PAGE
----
It was like Henry Cooper or Rocky or Frank Bruno running Mastermind – with the exciting innovation of being allowed to punch the contestant for answers he didn't like. "It was Queen BerenGARIA! Oof! Get up! Gonnora was his SECOND wife! Stop LYING there, get him UP!"
John "Slugger" Mann was quizzing the Chancellor on the statistics of the spending review. He named six countries and demanded loudly: "Which of these six has the lowest budget deficit?" Then having stung the Chancellor with a couple of other what's-the-price-of-a-pint-of-milk jabs, he swung a big one: "In four years' time which will have the lowest budget deficit?"
"Germany," the Chancellor said flatly. There was a pause while Mann wound himself up for another haymaker. "Why?" he asked. "Prudence," the Chancellor replied. The haymaker was already in motion but, oh!, it landed fat in the middle of John Mann's own face and there was this terrible, extending pause as he wandered blindly round the ring bellowing "'Arry!" or "Adrienne!", or whatever prizefighters bellow when the sense has been knocked out of them.
The spectators in the committee winced. The pain they felt was moral, or social – committees are supposed to be a game of chess not a donnybrook. The rest of us loved it, whatever side of the divide we came from.
Your lot would have said: "See, the Chancellor doesn't know how many children – innocent children with faces like flowers – will be turned out of their homes to live in rubbish dumps." And my lot will say: "Blimey, do people really get £20,000 to pay their rent?"
What else? Chuka Umunna went through the Chancellor's salary and benefit allowances to ask whether he, at £140,000-odd, would be as affected by the cuts in child benefit as someone on £33,000 net (as they like to call a salary of £40,000).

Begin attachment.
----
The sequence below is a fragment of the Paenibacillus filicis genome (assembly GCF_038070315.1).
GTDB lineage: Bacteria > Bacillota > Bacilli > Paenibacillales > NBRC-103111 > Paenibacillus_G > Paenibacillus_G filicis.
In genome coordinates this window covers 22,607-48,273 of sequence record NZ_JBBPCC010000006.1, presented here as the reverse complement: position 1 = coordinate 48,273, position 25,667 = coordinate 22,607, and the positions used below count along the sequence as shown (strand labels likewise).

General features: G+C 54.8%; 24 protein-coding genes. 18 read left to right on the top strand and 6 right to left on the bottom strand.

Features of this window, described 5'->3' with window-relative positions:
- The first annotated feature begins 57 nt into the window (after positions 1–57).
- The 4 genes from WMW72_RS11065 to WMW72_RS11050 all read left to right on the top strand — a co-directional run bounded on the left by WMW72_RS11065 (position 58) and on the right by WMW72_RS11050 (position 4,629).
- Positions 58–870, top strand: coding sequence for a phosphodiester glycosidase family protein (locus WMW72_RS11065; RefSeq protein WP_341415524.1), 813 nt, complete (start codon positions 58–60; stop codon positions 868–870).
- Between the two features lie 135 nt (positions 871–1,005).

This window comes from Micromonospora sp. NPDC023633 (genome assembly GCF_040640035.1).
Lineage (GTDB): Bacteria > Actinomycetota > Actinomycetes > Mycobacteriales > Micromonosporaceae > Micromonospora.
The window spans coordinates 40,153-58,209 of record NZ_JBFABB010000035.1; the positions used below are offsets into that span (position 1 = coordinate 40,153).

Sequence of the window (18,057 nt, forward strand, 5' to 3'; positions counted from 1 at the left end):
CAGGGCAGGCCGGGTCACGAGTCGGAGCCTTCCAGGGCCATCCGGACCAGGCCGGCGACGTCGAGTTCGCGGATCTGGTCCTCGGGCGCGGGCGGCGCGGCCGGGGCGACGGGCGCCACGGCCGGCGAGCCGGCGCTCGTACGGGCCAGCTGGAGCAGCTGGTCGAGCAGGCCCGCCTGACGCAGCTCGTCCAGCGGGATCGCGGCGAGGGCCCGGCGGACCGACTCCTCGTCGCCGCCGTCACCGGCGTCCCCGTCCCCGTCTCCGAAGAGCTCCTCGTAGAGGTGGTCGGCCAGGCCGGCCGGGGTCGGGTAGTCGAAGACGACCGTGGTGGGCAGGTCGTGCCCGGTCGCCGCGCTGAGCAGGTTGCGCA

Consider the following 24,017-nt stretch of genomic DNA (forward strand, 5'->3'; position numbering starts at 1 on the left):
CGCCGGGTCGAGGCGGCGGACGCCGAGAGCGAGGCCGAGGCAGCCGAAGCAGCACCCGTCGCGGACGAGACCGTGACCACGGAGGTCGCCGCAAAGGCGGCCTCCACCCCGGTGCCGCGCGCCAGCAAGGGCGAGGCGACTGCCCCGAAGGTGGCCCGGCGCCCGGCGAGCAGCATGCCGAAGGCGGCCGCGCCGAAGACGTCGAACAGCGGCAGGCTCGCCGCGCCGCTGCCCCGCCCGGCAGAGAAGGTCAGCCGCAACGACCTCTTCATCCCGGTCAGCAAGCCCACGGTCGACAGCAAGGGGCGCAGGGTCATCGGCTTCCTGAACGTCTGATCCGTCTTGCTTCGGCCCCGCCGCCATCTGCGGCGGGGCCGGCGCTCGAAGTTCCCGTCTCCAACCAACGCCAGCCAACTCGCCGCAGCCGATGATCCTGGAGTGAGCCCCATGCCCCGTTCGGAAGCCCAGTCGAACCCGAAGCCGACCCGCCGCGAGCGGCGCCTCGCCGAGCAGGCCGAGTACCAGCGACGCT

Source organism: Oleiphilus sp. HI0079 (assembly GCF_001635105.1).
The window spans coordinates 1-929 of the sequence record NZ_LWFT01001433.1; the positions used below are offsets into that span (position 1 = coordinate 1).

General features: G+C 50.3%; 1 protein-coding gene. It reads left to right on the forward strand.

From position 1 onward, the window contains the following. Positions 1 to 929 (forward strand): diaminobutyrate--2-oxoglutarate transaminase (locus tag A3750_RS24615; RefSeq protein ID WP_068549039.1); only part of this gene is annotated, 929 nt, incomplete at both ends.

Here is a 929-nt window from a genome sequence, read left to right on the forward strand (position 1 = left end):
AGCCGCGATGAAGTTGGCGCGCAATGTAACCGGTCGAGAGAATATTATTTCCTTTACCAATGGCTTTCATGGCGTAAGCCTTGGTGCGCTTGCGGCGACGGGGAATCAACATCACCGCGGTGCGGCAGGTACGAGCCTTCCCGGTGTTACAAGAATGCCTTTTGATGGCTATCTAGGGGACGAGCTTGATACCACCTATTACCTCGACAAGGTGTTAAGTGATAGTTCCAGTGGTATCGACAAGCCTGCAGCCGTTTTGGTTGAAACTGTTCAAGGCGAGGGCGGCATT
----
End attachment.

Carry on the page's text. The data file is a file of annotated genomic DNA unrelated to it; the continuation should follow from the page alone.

Chuka's man-o'-the-people pitch is somewhat at odds with his establishment hauteur and Savile Row tailoring (all right, Jermyn Street dress), but he'd be forgiven a lot if he smiled occasionally.
Chairman Andrew Tyrie gently chastised the Chancellor for using "the language of opposition" in his more colourful images (such as Britain on the edge of bankruptcy), and Osborne took it without flinching (they're used to chastisement at his end of the spectrum).
Osborne, for his part, engaged with the committee in an entirely original way. He cheerfully revealed the date of the 2011 Budget, for instance, and he laughingly described how, once in power, one's opposition ideas about cabinet government become less attractive. David Cameron had been forced to adhere to the proposition by the reality of coalition. "It's my private view which I am now making public." The candour is not just refreshing, it's a relief.
George Osborne has been through some sort of fire and as a result has become (like Ed Balls, oddly enough) more likeable. People like a shocking end to a sketch, and there it is.